exiftool .Net wrapper (written in vb.net)

Started by Curtis, June 09, 2014, 05:31:48 PM

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Yeah, the link appears dead and it doesn't look like it's been copied to another source and no sign of it in the Wayback Machine.  The post just above yours appears to have been the last post by Curtis.

You might try google for something similar.  I saw at least one other .net exiftool wrapper out there (NExifTool) though no idea how well it works.
* Did you read FAQ #3 and use the command listed there?
* Please use the Code button for exiftool code/output.
* Please include your OS, Exiftool version, and type of file you're processing (MP4, JPG, etc).


Yes, that link is likely no longer good.
Best to just DL the source code  from original post. 
As far as the getting the shutter count I'm not familiar with the tag that would give you the shutter count. But if you know the tag name, then yes you should be able to get the value.
I have not actively worked on that code for quite a while, but if you have some specific questions, I'll do my best to answer.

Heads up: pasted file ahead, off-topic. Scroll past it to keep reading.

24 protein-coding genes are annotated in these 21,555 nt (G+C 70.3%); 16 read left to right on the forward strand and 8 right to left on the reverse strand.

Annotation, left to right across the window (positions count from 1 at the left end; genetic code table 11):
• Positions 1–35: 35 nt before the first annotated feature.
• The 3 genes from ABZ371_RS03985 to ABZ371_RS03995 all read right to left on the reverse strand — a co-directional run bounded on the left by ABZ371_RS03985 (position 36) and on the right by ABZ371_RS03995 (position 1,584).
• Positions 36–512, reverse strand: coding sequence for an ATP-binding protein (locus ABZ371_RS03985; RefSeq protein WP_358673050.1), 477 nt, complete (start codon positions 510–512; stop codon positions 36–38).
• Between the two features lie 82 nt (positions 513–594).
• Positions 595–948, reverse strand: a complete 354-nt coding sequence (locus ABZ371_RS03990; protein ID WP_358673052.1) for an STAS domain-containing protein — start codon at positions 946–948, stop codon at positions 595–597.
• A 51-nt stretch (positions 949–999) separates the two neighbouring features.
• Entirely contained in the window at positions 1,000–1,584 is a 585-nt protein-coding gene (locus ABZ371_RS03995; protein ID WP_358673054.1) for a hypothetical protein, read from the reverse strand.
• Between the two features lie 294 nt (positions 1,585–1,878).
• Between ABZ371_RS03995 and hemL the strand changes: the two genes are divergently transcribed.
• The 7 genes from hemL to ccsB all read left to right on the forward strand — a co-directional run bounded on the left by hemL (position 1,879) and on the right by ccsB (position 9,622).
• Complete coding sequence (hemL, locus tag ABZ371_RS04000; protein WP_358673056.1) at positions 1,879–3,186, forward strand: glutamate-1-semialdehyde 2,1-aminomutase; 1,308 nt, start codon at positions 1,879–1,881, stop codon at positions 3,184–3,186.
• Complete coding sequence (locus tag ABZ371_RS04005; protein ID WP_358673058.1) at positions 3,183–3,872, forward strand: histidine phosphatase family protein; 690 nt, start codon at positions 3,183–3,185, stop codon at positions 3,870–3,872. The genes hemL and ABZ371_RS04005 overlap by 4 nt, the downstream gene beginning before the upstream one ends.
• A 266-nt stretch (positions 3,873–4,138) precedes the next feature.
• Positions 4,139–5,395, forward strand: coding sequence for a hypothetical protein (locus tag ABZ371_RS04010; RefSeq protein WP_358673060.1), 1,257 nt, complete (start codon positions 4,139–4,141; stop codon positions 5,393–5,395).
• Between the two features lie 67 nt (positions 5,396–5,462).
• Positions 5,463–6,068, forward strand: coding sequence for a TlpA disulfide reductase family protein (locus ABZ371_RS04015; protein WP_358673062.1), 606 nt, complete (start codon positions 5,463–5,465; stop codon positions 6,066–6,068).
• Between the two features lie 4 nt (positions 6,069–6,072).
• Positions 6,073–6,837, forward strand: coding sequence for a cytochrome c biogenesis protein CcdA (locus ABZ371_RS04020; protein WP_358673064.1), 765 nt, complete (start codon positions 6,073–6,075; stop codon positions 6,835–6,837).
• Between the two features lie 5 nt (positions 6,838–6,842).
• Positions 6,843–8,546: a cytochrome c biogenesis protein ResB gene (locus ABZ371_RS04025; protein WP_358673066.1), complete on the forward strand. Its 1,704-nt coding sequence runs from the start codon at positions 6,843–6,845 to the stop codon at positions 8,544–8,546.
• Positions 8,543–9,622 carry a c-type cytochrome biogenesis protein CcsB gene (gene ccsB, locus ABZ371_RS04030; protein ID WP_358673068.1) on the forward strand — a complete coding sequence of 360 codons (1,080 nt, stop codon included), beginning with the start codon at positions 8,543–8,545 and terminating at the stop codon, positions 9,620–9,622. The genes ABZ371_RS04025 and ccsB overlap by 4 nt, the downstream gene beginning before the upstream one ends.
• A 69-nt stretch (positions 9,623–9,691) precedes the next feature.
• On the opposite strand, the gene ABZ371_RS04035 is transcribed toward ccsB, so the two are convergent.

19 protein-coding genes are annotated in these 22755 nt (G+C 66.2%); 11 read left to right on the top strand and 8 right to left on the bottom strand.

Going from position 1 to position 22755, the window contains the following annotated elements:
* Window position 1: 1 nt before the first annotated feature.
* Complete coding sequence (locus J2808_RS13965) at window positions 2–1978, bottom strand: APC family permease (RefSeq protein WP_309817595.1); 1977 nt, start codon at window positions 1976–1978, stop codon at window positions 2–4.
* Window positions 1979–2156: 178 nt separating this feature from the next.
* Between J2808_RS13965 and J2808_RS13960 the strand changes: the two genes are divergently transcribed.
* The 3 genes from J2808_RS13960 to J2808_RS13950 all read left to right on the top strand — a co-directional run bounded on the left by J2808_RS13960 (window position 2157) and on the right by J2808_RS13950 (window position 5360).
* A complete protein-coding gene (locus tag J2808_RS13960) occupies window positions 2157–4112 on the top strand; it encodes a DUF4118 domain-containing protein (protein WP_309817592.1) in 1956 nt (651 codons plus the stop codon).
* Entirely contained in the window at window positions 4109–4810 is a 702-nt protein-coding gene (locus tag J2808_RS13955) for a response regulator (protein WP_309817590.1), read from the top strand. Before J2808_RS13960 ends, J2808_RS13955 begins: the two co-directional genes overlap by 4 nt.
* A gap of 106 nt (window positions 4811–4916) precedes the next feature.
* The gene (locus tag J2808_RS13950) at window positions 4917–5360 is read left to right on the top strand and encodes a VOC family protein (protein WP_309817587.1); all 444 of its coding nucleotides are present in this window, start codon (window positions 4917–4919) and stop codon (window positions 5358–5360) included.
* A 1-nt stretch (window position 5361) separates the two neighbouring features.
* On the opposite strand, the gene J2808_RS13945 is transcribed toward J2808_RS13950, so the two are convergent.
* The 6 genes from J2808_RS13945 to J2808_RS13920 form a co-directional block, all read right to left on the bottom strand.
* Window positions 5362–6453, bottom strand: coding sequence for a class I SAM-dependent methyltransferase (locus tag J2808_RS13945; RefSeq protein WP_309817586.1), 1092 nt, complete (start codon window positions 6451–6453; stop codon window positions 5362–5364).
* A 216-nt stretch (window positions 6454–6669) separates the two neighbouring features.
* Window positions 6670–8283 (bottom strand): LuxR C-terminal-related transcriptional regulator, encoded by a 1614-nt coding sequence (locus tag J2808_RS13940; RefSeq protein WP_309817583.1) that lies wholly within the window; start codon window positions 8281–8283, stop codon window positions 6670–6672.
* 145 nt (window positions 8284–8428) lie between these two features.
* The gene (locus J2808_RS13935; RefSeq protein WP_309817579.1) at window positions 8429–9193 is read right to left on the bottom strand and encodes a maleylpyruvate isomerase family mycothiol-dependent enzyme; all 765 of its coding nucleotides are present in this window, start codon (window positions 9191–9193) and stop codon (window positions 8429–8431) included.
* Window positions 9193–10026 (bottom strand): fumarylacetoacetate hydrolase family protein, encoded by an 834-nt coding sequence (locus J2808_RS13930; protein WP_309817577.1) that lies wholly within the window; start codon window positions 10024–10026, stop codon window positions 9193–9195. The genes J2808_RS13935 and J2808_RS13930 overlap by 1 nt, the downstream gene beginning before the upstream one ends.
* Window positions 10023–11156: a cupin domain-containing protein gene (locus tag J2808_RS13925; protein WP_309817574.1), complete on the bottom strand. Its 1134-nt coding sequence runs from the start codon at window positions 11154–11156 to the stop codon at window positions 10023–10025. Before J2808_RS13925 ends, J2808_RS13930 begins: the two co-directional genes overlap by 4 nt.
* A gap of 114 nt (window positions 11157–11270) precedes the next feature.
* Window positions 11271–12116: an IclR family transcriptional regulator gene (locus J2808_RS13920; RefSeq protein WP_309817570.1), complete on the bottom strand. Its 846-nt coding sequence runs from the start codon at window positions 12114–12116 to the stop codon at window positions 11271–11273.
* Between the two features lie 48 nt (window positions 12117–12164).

Hi Curtis,

Thanks for the response.  I managed to edit the project files to open the code in VS2010.  Looking at your code and a few trial and error tests found the shutter count in the maker notes, which for the Nikon cameras is under the Nikon TAG.  So;

                Dim tmpstr As String = ExifToolIO.Execute(ImageName)
                lblShutter.Text = tmpstr

worked perfect for me.  Thanks for all of your efforts on your wrapper it looks to be very detailed.  It took five days of searching and many tests to get to a point which I though should only take a couple of hours :)
I had no idea how deep the water was.  Thanks again Curtis.


Glad you got it to work under VS 2010. I think you can download VS 2015 and 2017 for free... they have some nice new features.


Hello Cutis, I know this is an old thread. I cannot get Windows 10 to allow the writing. I can do it in dos no problem. Any clue? If you even can remember your tool?



Hi gkinney,
I don"t have a Windows 10 machine, only Windows 7, so I can't try to replicate your problem.  I don't understand if you have used my tool and it worked and if so on what kind of system? or ??  .Net I don't think runs under DOS?!.

If you can tell me more what you have tried I may be able to help...